He liked the challenge so much that on weeks off we would head to his Florida home and spend all afternoon on the range, emptying bag after bag of balls. I got to the point where I could catch his perfect short irons behind my back. The only thing I enjoyed better about those weeks off was Maureen’s cooking — her Shepherd’s Pie alleviated a lot of homesickness.
As the years 1974 and ’75 flew by I watched my man’s improvement, though we hadn’t won anything yet. I learned and filed in my mind everything I could as to what made David tick on the golf course, good or bad, for he was very much a perfectionist and drove me to be the same. Every approach to every green became “what have you got — what do you like” meaning I gave him the number and told him what I thought he should hit.
Tee to green I had to be the best I could be for David, and as I said earlier, in those days we had to walk the course ourselves and write down our notes on scorecards (“Gorgeous” George Lucas’ little $5 hand-drawn printed yardage books didn’t become popular until late 1975); even sheets providing the pin locations were still years away. If you had a late tee time, you ran around the course early and visually measured the pins. Some caddies in the morning wave would give you a couple bucks if you shared your info.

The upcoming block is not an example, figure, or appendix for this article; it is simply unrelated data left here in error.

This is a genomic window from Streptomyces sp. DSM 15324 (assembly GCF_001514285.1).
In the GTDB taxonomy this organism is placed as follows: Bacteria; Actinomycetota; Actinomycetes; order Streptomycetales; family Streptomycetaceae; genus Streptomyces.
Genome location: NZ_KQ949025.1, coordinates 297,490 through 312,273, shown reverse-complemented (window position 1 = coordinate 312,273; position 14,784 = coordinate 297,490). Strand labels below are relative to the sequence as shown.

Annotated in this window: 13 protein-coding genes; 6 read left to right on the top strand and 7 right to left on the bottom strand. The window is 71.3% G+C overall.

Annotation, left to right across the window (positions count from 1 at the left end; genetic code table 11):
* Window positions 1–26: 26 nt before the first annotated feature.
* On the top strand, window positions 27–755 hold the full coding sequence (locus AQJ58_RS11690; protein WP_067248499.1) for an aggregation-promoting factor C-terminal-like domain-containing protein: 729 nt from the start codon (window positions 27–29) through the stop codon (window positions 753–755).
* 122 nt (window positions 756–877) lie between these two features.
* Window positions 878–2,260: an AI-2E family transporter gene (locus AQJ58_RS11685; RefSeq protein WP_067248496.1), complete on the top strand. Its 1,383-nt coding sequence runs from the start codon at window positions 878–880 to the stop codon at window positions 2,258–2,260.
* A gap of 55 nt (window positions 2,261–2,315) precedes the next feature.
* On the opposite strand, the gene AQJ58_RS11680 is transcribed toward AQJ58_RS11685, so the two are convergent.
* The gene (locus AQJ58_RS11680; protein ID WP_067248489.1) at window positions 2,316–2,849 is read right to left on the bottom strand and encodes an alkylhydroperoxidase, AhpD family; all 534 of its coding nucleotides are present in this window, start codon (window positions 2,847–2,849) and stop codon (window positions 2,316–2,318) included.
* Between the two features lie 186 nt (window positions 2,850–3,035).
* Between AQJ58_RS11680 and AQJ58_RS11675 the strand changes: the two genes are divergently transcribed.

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Check this out… longtime caddie Steve Hulka gave us a peek at “the early days of yardage gathering.” Scorecards and pencils without erasers. Up top, some of Gorjus’ (yardologist, George Lucas, that is) first editions. Hulka said it sometimes went like this when acquiring those invaluable yardage books, “Gimme a book, damnit, I’ll pay you later.”
Early in the ’74 season we were paired in the last group with Ben Crenshaw, tied for the lead at the New Orleans Open. Lee Trevino lit it up that day in the group ahead of us, shooting 64 to win by eight. David finished a distant fifth or so with Ben tying for second.